Most middle-aged adults have resigned themselves to failure--Malcolm X
Paris, July 2, 1904. Eight-eight riders line up for the first stage of the second ever Tour de France. Thirty-three of them will not start the second stage--two will be disqualified for cheating, the rest will abandon. The not-yet-zombified Maurice Garin will win the stage in 17 hours and some change, with Lucien Pothier following just 24 seconds behind. It is duly noted that they surely would have finished in better time, had they not been attacked by four masked men in a car. And nearly 5 hours behind them, with a total time of 22 hours, 3 minutes and 27 seconds, Henri "le Père" Paret finishes the stage in 26th place. He is 50 years old.
(join me below the jump for more, more, more)
[Photo of Chris Horner at the 2012 Amgen Tour of California by SBGrad, (CC BY-NC-SA 2.0), via Flickr]
The ’04 Tour, fraught with scandals including massive cheating and fan sabotage, became a race of attrition. Just 27 riders finished in Paris, and 12 of those would later be disqualified, resulting in a grand total of 29 DQs in the race. Curiously, two of the mere 15 left standing set age records that have yet to be beaten: the original 5th place finisher, 19-year-old Henri Cornet, is awarded the win and remains the youngest victor in Tour de France history. Henri Paret, settling in at 11th place, is still the oldest finisher—and the oldest participant—the race has ever known.*
Paret’s record will be hard to beat, but in the years since the one and only time he rode the Tour another 21 riders over the age of 40 have lined up at the start, attempting a total of 39 Tours amongst them. Most of these were in the days when amateurs were allowed to compete, classed separately from the pros as 2ieme categorie or touristes routiers, the unsupported "tourists of the road," and most of them ended in abandons. But of the first 22 editions of the Tour (1903-28, with a gap for the Great War), only 4 did not include at least one rider over the age of 40.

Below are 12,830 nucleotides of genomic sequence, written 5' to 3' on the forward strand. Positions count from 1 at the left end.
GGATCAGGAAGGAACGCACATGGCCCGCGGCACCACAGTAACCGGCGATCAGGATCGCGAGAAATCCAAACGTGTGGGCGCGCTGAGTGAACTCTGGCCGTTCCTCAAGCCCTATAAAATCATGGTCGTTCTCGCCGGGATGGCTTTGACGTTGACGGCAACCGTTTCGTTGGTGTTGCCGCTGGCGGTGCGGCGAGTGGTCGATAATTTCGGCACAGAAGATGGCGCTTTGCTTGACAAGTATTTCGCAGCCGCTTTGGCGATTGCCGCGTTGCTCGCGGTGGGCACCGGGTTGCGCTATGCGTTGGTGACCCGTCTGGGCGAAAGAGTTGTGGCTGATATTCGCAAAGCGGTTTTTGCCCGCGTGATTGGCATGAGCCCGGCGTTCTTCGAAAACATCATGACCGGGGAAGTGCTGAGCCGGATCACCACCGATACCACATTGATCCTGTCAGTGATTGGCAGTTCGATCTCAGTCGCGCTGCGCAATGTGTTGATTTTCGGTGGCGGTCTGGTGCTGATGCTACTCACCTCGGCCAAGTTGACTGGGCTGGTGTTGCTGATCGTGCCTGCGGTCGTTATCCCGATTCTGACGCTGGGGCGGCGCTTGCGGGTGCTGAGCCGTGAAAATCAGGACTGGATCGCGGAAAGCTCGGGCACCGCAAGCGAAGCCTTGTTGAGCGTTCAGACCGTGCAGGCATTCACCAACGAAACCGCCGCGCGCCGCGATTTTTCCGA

Indeed, in 1927 a record 5 cyclistes d’un certain age lined up at the start. Although some of them had competed professionally in their younger days, they were all classed as touristes routiers this year, and four of them abandoned by the end of the third stage. One of these, Paul Duboc, was participating in his 8th and final Tour. He’d already racked up 5 career stage wins, and almost certainly would have won the 1911 Tour if someone hadn’t handed him a poisoned bidon in the feed zone in Argelès.
Race organizer Henri Desgrange found him in a ditch in the Pyrenees, "in a terrible state," overcome by vomiting and diarrhea. Duboc somehow continued on and finished the stage in 21st place, his dreams of the overall win shattered. It was probably small consolation to finish 2nd in the final general classification, which may explain why he attempted seven more Tours—including two in his 40s—hoping for the win he was cheated of in 1911. 1927 was his last try. He 43 years old, competed as a touriste routier, and abandoned during the first stage.